Minot air base members on ISIS ‘hit list'

MINOT AIR FORCE BASE, N.D. - Six military members from Minot Air Force Base are among 100 U.S. airmen, sailors, soldiers and Marines whose personal information and photos were posted on a purported Islamic State of Iraq and Syria (ISIS) "hit list...

MINOT AIR FORCE BASE, N.D. -  Six military members from Minot Air Force Base are among 100 U.S. airmen, sailors, soldiers and Marines whose personal information and photos were posted on a purported Islamic State of Iraq and Syria (ISIS)  "hit list," although an Air Force press officer said some of those on the list may not even be stationed in Minot any longer.

Air Force press officer Lt. Col. Holly Slaughter said, nonetheless, that their top priority is protecting the members on the list that was released over the weekend by a group calling themselves the “Islamic State Hacking Division.”

“We don’t list the addresses of any of our members,” Slaughter said. “It’s a privacy matter and some of those people on the list don’t live there and there might be wrong addresses for others.”

Slaughter also questioned if the list was even placed online by ISIS, the extremist group that has been fighting in Iraq and Syria. “That’s all part of the investigation that is ongoing,” she said.

Fifty seven of the 100 on the list were Air Force members. There were none from Grand Forks Air Force Base on the list.


The Pentagon was busy notifying troops on the list about the posting.The list included names, photos, home addresses and some ranks of the military members and said that it leaked the list “so that our brothers residing in America can deal with you.”

The group claimed it had obtained the information by breaching military security, however, The Daily Beast online news outlet website said Monday that at least two-thirds of the troops had been featured on public Defense Department websites designed to promote the military.

Many service members were quoted or photographed in promotional stories talking about their work, often in the Middle East, said the website. Others were featured in news videos or in holiday messages to their families. Some were photographed after they returned home from long missions. Others were spokespeople or official photographers for the U.S. military, The Daily Beast said.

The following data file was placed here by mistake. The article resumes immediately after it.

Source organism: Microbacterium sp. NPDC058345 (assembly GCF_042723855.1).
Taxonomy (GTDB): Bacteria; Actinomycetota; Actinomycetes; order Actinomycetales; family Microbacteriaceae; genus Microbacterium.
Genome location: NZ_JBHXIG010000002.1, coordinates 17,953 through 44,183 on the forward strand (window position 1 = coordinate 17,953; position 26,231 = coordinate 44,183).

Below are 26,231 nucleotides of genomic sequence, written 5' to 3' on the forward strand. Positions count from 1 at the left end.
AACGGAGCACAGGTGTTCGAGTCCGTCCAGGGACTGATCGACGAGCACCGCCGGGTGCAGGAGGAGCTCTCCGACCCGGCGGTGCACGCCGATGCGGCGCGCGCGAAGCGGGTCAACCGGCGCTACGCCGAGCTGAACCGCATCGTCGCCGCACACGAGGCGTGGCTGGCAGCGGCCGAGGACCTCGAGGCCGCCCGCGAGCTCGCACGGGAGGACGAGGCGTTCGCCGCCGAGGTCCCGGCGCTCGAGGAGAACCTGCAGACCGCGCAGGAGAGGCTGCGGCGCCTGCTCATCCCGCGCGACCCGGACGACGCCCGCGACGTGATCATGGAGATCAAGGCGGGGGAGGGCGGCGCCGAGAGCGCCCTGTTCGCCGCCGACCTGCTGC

The ISIS posting is part of its often-slick effort in social media to fight back against its foes across the world. It has been basically  defenseless against American air strikes which by the latest count have killed more than 8,500 fighters and struck more than 5,300 targets.

Meanwhile, Slaughter said the Air Force’s Office of Special Investigations is coordinating with local and other national agencies in the “priority of ensuring our forces and their families are safe.”

She said the Office of Special Investigations will be working with the FBI, local law enforcement in Minot and other agencies on force protection.

The cooperation with Minot law officers in the past “has been nothing but extraordinary,”  said Lt. Col Christopher Karns, chief of media operations with the Secretary of the Air Force Public Affairs in Washington, D.C.  He didn’t specify any cooperative matters but said “anytime the Minot Air Force base has had a law enforcement matter we’ve always been able to rely on them for support.”

As a matter of policy, specific force protection initiatives involved in incidents such as this are not discussed, Karns said.


Karns also didn’t want to comment on whether any military computers were hacked in the incident, saying the investigation was ongoing.

As a step to further protect airmen, Karns said as it relates to personal social media accounts, the Air Force is encouraging troops to remove personal details such as physical addresses, email addresses and phone numbers.

Minot Air Force Base is home to two wings, according to the base website. The 5th Bomb Wing's B-52H Stratofortress bombers serve as part of the Air Force's strategic and conventional combat force, while the 91st Missile Wing is one of three of the nation’s intercontinental ballistic missile wings.

What To Read Next
Get Local